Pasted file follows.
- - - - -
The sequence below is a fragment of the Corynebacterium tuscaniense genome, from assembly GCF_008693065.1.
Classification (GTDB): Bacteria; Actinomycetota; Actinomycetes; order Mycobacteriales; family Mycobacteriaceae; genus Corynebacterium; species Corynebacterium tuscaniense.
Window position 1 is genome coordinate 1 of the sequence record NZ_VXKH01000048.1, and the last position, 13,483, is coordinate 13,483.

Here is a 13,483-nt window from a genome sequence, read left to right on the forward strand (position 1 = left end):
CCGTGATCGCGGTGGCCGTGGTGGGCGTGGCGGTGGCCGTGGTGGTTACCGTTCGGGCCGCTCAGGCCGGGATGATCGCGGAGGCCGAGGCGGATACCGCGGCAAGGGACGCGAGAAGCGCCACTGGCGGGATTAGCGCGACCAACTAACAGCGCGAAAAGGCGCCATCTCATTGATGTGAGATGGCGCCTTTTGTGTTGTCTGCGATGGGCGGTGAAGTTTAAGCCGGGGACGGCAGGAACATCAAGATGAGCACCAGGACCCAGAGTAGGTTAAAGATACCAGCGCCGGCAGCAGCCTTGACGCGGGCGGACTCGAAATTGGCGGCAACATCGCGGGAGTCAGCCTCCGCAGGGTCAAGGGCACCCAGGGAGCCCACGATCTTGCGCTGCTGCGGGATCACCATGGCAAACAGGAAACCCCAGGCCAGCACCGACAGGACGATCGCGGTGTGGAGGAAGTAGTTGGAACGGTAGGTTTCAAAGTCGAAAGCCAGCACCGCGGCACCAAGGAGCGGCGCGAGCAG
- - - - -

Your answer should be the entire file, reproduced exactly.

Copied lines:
The sequence below is a fragment of the Corynebacterium tuscaniense genome, from assembly GCF_008693065.1.
Classification (GTDB): Bacteria; Actinomycetota; Actinomycetes; order Mycobacteriales; family Mycobacteriaceae; genus Corynebacterium; species Corynebacterium tuscaniense.
Window position 1 is genome coordinate 1 of the sequence record NZ_VXKH01000048.1, and the last position, 13,483, is coordinate 13,483.

Here is a 13,483-nt window from a genome sequence, read left to right on the forward strand (position 1 = left end):
CCGTGATCGCGGTGGCCGTGGTGGGCGTGGCGGTGGCCGTGGTGGTTACCGTTCGGGCCGCTCAGGCCGGGATGATCGCGGAGGCCGAGGCGGATACCGCGGCAAGGGACGCGAGAAGCGCCACTGGCGGGATTAGCGCGACCAACTAACAGCGCGAAAAGGCGCCATCTCATTGATGTGAGATGGCGCCTTTTGTGTTGTCTGCGATGGGCGGTGAAGTTTAAGCCGGGGACGGCAGGAACATCAAGATGAGCACCAGGACCCAGAGTAGGTTAAAGATACCAGCGCCGGCAGCAGCCTTGACGCGGGCGGACTCGAAATTGGCGGCAACATCGCGGGAGTCAGCCTCCGCAGGGTCAAGGGCACCCAGGGAGCCCACGATCTTGCGCTGCTGCGGGATCACCATGGCAAACAGGAAACCCCAGGCCAGCACCGACAGGACGATCGCGGTGTGGAGGAAGTAGTTGGAACGGTAGGTTTCAAAGTCGAAAGCCAGCACCGCGGCACCAAGGAGCGGCGCGAGCAG